FOR MORE INFORMATION ON THE TOPICS COVERED IN THIS COLUMN, VISIT THESE RESOURCES:
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Appropriate access to internal resources is key. If you have an existing data inventory and authorization model, it will pay off. If not, you need to identify your information assets and how they are classified. The best SSL VPN and gateway products have rich access-control models, but they won't do you any good if you don't know which users should have access to which data and where the data is stored. If you haven't classified your data, this could provide the motivation to start.
Active content control
Viruses are the scourge of the decade and like all effective security programs, virus control should be layered, starting at the edge of the network. Of course every computer should have antivirus software installed and maintained. Here's another place where you can provide an incentive for good security practices: consider providing antivirus software to your end users for free or at a discount. You may not want to use the corporate edition that you deploy internally, since that would increase your support burden, but you can still provide the consumer editions to your day extenders. Of course you will want to ensure that users renew their subscriptions each year, so consider including the renewals in your program. Don't forget to protect the systems used by the full-time telecommuters as well.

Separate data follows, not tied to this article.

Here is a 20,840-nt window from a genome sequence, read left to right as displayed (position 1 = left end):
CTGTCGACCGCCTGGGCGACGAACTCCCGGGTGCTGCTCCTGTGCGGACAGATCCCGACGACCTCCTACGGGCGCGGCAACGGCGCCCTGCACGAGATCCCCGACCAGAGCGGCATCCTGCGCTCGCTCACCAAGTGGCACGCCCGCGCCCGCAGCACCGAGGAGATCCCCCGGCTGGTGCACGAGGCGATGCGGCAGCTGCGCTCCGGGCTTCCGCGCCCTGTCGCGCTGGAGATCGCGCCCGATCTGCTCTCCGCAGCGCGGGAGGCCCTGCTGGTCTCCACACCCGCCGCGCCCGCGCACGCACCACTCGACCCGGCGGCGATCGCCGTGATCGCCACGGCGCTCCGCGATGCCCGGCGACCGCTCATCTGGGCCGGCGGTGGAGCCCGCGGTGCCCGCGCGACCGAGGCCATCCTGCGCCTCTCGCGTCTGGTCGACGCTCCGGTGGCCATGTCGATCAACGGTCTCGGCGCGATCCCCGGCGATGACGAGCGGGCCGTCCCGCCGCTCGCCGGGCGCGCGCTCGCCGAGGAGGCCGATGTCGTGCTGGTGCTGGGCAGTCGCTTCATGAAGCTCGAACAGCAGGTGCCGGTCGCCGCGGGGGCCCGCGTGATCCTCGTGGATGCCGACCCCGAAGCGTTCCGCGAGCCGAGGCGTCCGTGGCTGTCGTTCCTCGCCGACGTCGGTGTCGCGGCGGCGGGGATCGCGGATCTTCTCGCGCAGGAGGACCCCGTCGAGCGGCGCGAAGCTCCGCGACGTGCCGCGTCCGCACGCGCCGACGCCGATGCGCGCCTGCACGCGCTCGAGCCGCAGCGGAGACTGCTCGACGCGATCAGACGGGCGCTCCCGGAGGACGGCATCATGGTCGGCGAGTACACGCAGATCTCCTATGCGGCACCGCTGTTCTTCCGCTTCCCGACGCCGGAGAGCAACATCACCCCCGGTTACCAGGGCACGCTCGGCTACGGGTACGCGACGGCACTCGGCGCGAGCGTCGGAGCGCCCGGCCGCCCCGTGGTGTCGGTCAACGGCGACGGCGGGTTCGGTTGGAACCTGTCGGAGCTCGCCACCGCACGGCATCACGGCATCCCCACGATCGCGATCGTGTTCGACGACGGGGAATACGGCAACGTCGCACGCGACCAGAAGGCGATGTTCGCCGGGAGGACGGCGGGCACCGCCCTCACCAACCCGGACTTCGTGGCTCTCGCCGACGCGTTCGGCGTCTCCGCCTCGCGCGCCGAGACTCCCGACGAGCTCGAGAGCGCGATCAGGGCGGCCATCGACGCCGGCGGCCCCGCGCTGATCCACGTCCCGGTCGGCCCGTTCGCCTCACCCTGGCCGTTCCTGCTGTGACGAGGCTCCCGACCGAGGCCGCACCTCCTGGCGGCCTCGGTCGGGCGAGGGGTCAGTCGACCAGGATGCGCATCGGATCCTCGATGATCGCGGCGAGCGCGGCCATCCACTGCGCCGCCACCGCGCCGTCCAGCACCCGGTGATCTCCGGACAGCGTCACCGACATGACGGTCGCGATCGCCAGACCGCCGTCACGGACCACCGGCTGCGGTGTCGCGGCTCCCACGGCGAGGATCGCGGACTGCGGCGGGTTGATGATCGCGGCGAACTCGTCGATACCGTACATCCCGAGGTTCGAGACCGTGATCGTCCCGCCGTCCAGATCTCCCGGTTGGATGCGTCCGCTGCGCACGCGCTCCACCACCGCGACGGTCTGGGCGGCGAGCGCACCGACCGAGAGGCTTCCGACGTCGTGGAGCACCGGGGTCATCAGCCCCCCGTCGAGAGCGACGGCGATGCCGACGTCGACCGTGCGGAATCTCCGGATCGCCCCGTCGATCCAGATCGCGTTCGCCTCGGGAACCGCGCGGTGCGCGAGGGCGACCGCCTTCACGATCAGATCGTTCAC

Personal firewalls are very common in full VPN environments, and can be useful even for day extenders using webmail, because they can help block spyware back channels. You may elect to subsidize their use in a manner similar to that discussed for antivirus software.
Every time a browser loads a clear text Web page, a copy of the page is made in the browser's cache. Likewise, pathnames and other parameters can be captured by the browser's history feature. And end users often download e-mail messages and attachments, as well as files to which they might have access. Obviously this can be a serious problem. All is not lost, however. Browsers do not normally cache data downloaded over SSL connections. Further, some SSL VPN remote access products have special features to clean up after sloppy software and forgetful users. If the risk of information leakage is important for your company, you will want to investigate these features.
If you can't control, monitor
You won't necessarily have the resources to implement technical controls to compensate for every threat. That's the bottom line. However, you shouldn't give up. If you can't control, often you can monitor instead. Monitoring techniques can include network- and host-based intrusion detection, system auditing and log analysis -- powerful techniques for stopping problems in their tracks.
Your company can allow employees to use their home computers. It won't be free, and it likely won't encompass all the services that some users will want, but it can be done safely for many services.
About the author
Mark Mellis, ISACA/CISM, is a consultant with SystemExperts Corporation, specializing in network security.
This was first published in August 2004